Hitchens tries it, then says waterboarding is torture

This will be well known tomorrow, but I thought I’d post it anyway:


Late last year, the writer, polemicist and fierce proponent of the
US-led invasion of Iraq Christopher Hitchens attempted, in a piece for
the online magazine Slate, to draw a distinction between what he
called techniques of “extreme interrogation” and “outright torture”.

Hitchens seems to make the distinction in this column, on the CIA’s erasure of “interrogation footage”.

At a time when Congress and the courts are conducting important hearings on the critical question of extreme interrogation, and at a time when accusations of outright torture are helping to besmirch and discredit the United States all around the world, a senior official of the CIA takes the unilateral decision to destroy the crucial evidence.

That there is a distinction to be made seems to underlie his reasoning that the evidence of the interrogations should not be destroyed. He may have made the point more clearly while chatting with Tim Russert.

Someone called his bluff and asked Hitchens to subject himself to waterboarding. Hitchens agreed and was waterboarded by “members of the Special Forces who underwent the advanced form of training known as sere (Survival, Evasion, Resistance, Escape).”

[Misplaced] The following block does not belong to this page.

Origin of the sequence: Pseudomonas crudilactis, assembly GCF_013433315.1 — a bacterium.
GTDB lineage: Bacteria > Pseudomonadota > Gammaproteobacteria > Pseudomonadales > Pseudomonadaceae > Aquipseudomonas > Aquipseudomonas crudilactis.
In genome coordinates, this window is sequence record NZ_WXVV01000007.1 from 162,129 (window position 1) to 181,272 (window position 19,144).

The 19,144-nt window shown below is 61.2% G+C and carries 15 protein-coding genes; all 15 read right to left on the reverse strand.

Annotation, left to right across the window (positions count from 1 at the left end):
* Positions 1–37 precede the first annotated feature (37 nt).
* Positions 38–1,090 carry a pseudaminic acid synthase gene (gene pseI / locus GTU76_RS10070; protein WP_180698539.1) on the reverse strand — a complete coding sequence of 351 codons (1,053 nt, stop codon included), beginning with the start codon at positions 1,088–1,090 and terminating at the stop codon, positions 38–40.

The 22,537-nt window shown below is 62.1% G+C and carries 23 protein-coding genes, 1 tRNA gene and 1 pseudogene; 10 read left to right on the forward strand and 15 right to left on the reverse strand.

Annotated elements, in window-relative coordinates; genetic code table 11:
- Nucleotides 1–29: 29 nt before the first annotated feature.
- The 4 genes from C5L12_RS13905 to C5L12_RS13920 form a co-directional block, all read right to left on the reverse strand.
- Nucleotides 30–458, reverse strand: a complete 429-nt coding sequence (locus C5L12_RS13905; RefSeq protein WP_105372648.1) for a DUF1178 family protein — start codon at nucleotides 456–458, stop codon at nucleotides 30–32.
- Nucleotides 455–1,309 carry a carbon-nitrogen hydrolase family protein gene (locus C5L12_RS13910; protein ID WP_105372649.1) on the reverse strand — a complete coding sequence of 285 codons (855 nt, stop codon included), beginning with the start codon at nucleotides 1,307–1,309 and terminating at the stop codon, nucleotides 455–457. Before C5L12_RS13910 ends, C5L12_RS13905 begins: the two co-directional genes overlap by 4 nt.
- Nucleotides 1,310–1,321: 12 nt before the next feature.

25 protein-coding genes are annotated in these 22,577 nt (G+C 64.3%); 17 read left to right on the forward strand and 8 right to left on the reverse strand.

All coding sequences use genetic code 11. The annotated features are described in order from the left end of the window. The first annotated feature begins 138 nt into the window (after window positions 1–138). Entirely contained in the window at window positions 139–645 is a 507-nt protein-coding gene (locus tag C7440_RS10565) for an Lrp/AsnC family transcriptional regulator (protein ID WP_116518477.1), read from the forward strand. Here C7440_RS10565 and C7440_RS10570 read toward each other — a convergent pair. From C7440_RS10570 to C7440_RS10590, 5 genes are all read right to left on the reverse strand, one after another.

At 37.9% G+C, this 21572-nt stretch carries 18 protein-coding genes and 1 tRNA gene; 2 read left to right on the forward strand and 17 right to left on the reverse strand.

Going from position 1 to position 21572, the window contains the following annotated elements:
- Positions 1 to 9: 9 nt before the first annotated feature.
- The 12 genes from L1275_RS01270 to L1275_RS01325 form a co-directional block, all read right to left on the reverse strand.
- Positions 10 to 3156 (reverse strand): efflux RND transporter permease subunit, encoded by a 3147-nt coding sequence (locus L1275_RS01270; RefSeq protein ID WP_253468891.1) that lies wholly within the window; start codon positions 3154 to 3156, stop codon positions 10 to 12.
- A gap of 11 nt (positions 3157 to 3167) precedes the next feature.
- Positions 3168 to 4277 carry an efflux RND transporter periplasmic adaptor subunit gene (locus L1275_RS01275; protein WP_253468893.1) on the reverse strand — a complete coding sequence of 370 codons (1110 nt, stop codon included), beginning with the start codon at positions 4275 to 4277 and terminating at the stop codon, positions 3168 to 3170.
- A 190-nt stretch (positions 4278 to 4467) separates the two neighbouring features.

Since experiencing waterboarding, Hitchens has written an article for this month’s Vanity Fair: Believe Me, It’s Torture

Waterboarding is often described in the media as ‘simulating the experience of drowning’.  No, Hitchens says, you are being drowned.  He has come round to the opinion of Malcom Nance, a former instructor in SERE.
Hitchen’s article is there:

You can actually watch him being waterboarded here:

The video may be disturbing. It is torture you know.



Posted on July 2, 2008, in News, Politics and tagged , , , , , , , , . Bookmark the permalink. Leave a comment.

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